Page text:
# Euler's theorem in geometry Euler's theorem:
$d=|IO|={\sqrt {R(R-2r)}}$ In geometry, Euler's theorem states that the distance d between the circumcentre and incentre of a triangle is given by

$d^{2}=R(R-2r)$ or equivalently

${\frac {1}{R-d}}+{\frac {1}{R+d}}={\frac {1}{r}},$ where R and r denote the circumradius and inradius respectively (the radii of the circumscribed circle and inscribed circle respectively). The theorem is named for Leonhard Euler, who published it in 1765. However, the same result was published earlier by William Chapple in 1746.

From the theorem follows the Euler inequality:

$R\geq 2r,$ which holds with equality only in the equilateral case.:p. 198

## Proof

Letting O be the circumcentre of triangle ABC, and I be its incentre, the extension of AI intersects the circumcircle at L. Then L is the midpoint of arc BC. Join LO and extend it so that it intersects the circumcircle at M. From I construct a perpendicular to AB, and let D be its foot, so ID = r. It is not difficult to prove that triangle ADI is similar to triangle MBL, so ID / BL = AI / ML, i.e. ID × ML = AI × BL. Therefore 2Rr = AI × BL. Join BI. Because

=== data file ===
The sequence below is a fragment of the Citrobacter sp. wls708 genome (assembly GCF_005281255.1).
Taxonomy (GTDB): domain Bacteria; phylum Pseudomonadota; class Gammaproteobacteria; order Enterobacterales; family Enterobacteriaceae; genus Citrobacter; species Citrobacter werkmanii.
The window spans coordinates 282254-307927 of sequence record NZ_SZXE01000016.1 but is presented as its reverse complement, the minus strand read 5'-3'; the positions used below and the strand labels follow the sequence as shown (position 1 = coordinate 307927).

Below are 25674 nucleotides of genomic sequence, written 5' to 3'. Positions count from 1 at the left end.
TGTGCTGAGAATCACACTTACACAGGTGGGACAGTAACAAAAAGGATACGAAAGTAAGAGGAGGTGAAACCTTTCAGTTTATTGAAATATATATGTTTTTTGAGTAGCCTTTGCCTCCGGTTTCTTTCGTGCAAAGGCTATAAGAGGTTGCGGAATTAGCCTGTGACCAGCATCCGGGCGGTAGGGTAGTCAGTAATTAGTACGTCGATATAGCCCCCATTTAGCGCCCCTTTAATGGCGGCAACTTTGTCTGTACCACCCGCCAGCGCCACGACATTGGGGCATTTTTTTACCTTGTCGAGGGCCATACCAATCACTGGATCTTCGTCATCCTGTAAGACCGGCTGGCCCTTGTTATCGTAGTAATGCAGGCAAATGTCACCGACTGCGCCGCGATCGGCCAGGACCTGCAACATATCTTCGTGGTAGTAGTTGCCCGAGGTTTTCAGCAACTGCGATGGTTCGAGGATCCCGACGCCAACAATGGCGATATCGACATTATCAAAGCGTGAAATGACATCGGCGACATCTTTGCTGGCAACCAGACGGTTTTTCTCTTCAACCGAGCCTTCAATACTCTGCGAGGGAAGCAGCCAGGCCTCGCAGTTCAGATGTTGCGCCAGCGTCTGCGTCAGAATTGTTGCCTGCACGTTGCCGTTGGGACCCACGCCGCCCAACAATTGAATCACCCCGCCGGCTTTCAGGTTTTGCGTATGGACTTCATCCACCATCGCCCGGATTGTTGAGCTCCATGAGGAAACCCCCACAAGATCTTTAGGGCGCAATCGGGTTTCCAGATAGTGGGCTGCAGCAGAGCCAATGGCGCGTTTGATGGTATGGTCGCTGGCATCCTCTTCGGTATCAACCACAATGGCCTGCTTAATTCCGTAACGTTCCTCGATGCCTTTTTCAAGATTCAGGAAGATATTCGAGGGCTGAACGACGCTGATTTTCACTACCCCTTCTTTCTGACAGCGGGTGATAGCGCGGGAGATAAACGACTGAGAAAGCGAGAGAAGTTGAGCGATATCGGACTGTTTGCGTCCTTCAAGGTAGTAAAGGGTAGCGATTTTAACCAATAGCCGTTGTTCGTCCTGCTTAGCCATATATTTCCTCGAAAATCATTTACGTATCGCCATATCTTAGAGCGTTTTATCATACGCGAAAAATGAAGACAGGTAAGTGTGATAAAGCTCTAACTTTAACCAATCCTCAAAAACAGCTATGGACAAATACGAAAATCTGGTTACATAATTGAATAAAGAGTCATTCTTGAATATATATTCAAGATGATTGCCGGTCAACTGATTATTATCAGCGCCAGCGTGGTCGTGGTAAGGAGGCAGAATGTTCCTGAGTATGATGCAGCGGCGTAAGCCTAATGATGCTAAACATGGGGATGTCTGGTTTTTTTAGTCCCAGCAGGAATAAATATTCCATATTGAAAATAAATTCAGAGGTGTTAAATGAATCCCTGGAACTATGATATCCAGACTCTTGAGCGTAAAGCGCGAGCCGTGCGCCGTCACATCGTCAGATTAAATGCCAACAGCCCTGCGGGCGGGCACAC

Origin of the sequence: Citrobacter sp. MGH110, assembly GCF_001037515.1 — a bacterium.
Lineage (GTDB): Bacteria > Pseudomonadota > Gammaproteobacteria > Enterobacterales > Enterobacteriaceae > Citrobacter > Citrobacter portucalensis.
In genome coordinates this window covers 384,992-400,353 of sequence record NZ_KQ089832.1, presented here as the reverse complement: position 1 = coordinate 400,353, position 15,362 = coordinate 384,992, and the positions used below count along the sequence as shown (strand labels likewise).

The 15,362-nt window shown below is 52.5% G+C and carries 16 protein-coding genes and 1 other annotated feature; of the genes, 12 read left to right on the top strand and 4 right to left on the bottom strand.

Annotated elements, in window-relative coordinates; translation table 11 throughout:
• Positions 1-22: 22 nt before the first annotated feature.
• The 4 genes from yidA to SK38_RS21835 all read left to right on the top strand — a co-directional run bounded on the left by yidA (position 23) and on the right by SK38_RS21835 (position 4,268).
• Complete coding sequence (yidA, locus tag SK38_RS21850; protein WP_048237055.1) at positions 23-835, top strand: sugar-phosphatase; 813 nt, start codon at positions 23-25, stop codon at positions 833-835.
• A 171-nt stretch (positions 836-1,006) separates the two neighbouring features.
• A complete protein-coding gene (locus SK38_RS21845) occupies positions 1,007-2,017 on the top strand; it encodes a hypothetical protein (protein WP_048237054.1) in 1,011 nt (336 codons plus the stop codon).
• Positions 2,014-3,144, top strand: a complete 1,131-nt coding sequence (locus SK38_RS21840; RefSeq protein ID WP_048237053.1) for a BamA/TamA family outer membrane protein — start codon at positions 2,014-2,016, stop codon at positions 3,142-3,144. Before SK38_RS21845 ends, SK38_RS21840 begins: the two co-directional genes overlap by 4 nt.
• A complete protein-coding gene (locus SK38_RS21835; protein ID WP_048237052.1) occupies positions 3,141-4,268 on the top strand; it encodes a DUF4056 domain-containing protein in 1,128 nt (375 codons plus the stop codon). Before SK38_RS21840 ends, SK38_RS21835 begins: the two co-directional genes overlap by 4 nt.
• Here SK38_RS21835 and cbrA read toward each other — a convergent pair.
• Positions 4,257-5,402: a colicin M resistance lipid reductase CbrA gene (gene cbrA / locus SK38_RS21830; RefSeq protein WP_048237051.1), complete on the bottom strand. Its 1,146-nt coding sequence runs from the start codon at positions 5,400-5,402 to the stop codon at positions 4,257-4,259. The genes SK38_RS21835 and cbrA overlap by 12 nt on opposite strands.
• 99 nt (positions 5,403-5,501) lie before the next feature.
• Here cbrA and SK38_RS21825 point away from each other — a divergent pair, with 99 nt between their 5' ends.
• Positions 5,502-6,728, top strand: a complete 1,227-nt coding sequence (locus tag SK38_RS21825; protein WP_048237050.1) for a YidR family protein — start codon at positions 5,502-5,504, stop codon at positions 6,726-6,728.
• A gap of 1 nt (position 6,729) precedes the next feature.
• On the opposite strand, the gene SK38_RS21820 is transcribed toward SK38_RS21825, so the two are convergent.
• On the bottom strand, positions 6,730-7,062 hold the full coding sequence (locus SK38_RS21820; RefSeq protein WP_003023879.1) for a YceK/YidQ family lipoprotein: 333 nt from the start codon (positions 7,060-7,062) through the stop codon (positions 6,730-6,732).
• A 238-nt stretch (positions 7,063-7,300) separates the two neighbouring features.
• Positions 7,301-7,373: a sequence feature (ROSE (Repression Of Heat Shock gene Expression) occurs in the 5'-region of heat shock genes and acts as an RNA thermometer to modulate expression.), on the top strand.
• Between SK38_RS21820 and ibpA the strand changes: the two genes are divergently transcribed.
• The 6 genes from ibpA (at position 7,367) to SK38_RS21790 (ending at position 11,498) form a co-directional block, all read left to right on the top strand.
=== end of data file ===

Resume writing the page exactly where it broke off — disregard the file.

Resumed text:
BIL = ∠ A / 2 + ∠ ABC / 2,
IBL = ∠ ABC / 2 + ∠ CBL = ∠ ABC / 2 + ∠ A / 2,

we have ∠ BIL = ∠ IBL, so BL = IL, and AI × IL = 2Rr. Extend OI so that it intersects the circumcircle at P and Q; then PI × QI = AI × IL = 2Rr, so (R + d)(R − d) = 2Rr, i.e. d2 = R(R − 2r).

## Stronger version of the inequality

A stronger version:p. 198 is

${\frac {R}{r}}\geq {\frac {abc+a^{3}+b^{3}+c^{3}}{2abc}}\geq {\frac {a}{b}}+{\frac {b}{c}}+{\frac {c}{a}}-1\geq {\frac {2}{3}}\left({\frac {a}{b}}+{\frac {b}{c}}+{\frac {c}{a}}\right)\geq 2,$

where a, b, c are the sidelengths of the triangle.

## Euler's theorem for the escribed circle

If $r_{a}$  and $d_{a}$  denote respectively the radius of the escribed circle opposite to the vertex $A$  and the distance between its centre and the centre of the circumscribed circle, then $d_{a}^{2}=R(R+2r_{a})$ .

## Euler's inequality in absolute geometry

Euler's inequality, in the form stating that, for all triangles inscribed in a given circle, the maximum of the radius of the inscribed circle is reached for the equilateral triangle and only for it, is valid in absolute geometry.